Newly developed corneal transplant techniques may result in poorer patient outcomes than older methods, according to a recent study published in the February 2014 Ophthalmology.

Researchers collected data from the Australian Corneal Graft Registry, established in 1985 to record the outcomes of corneal transplants performed nationally, and compared both graft survival and visual outcomes between patients who had penetrating keratoplasty, endokeratoplasty and deep anterior lamellar keratoplasty (DALK).

The data collected in the observational, prospective cohort study included 13,920 penetrating keratoplasties, 2,287 endokeratoplasties and 858 DALKs performed between January 1996 and February 2013.

According to the study, both graft survival (p<0.001) and visual outcome (p<0.001) were statistically better in patients who had penetrating keratoplasties than in those who received DALK.

Additionally, patients with Fuchs’ dystrophy who received penetrating keratoplasties experienced better graft survival (p<0.001) and visual outcomes (p<0.001) than those who had endokeratoplasties.

Penetrating keratoplasties also achieved better graft survivability than endokeratoplasties in patients with pseudophakic bullous keratopathy (p<0.001), but endokeratoplasties actually achieved better visual outcomes than penetrating keratoplasties in these same patients (p<0.001).

“This study’s conclusion that lamellar corneal surgery achieves inferior outcomes as compared to the traditional full-thickness penetrating keratoplasty is based on life expectancy of the transplant and visual outcomes,” says Eric Donnenfeld, MD, president of the American Society of Cataract and Refractive Surgery. But he doesn’t believe these parameters tell the whole story.

“Penetrating keratoplasty is associated with a mean of five diopters of astigmatism and anisometropia,” Dr. Donnenfeld says, “a risk of severe visual loss due to trauma approaching 1% and a dramatically higher incidence of glaucoma.” Additionally, the study makes no mention of how the patients achieved their reported vision (i.e., via GP lenses or spectacles).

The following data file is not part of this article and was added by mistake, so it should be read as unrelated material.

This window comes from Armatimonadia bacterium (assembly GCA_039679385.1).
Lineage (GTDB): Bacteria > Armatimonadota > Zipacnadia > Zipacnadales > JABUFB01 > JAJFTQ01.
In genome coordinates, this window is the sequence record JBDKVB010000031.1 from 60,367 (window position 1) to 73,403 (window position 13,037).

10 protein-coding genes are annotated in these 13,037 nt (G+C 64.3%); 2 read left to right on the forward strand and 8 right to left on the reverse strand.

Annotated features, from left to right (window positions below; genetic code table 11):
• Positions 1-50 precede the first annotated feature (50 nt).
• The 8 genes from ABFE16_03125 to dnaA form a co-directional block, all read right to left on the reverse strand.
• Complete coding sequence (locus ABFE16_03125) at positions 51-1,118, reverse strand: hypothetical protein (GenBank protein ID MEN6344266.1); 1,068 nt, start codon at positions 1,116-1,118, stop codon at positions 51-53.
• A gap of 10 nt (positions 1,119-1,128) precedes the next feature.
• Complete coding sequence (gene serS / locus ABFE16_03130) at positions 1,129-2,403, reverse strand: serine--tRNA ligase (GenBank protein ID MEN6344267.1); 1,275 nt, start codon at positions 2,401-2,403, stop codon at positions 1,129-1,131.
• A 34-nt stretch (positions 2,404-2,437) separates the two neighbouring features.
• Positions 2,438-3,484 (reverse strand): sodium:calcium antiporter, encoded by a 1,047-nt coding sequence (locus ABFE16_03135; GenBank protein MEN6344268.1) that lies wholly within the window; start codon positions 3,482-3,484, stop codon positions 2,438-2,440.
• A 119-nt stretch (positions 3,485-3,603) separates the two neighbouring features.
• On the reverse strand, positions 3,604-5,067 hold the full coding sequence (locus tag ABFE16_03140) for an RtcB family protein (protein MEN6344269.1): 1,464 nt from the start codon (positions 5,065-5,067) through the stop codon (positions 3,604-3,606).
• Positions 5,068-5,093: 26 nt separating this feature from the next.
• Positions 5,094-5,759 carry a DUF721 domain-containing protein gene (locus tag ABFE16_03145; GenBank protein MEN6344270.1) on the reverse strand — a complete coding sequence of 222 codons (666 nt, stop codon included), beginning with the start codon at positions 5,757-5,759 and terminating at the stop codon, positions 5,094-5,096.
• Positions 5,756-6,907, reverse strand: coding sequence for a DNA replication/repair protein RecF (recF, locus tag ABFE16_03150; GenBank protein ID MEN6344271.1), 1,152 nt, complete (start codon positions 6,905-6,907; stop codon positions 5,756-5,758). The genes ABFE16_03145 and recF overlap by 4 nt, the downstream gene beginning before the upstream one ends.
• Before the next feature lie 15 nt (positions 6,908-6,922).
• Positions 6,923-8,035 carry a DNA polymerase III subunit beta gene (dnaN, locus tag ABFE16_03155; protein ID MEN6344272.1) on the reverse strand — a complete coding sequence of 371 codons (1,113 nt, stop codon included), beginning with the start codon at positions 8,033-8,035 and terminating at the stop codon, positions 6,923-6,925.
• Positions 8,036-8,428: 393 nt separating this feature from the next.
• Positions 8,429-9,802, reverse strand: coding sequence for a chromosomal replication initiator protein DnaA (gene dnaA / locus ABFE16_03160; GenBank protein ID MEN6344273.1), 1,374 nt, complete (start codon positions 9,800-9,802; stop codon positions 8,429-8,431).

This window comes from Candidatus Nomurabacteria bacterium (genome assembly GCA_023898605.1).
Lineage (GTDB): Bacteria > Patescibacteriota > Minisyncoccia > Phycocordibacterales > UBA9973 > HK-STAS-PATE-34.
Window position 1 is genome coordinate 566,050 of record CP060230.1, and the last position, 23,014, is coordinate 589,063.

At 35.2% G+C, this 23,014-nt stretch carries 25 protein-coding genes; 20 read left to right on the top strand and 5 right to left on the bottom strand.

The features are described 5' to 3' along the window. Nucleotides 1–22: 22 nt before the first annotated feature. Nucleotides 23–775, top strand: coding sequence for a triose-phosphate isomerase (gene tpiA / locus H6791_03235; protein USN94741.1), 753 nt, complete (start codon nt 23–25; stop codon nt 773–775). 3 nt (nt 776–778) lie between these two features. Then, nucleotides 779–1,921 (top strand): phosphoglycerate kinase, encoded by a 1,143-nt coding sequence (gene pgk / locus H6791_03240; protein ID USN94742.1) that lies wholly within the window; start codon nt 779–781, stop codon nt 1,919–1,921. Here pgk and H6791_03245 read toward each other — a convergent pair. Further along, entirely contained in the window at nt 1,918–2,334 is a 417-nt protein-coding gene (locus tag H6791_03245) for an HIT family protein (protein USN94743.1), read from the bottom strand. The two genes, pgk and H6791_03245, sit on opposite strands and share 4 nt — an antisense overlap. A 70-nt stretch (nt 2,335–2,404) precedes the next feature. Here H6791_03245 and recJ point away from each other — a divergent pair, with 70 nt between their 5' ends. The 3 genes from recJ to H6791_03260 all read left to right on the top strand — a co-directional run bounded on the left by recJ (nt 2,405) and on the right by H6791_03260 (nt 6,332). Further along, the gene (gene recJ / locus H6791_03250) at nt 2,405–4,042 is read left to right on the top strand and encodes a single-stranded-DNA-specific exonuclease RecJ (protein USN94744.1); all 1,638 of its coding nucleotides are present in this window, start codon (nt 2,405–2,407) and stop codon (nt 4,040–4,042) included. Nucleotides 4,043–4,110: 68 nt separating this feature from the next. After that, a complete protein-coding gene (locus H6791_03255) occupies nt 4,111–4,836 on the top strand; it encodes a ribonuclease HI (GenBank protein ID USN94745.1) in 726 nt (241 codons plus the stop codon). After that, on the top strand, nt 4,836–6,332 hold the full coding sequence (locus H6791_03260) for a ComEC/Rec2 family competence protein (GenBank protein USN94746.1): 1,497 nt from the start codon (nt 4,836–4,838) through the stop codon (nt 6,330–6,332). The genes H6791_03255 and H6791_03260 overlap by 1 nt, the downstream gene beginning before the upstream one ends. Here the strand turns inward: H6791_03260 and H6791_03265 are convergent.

While the results suggest that graft survival in DALK and endokeratoplasty procedures is worse than that of penetrating keratoplasties with the same indications over the same timeframe, the researchers also note that more lamellar procedures are being performed every year.

“I agree that an interface associated with lamellar surgery will reduce best-corrected visual acuity by zero to two lines of vision,” says Dr. Donnenfeld. He also notes that graft expectancy may be reduced, but the benefits of DALK make it a very reliable procedure overall.

“The dramatic increase in safety, speed of visual rehabilitation, reduced astigmatism and ease of repeat surgery make lamellar surgery the procedure of choice for most patients who have an option,” Dr. Donnenfeld concludes.

Coster DJ, Lowe MT, Keane MC, Williams KA. A comparison of lamellar and penetrating keratoplasty outcomes: a registry study. Ophthalmology. 2014 Feb 1. [Epub ahead of print]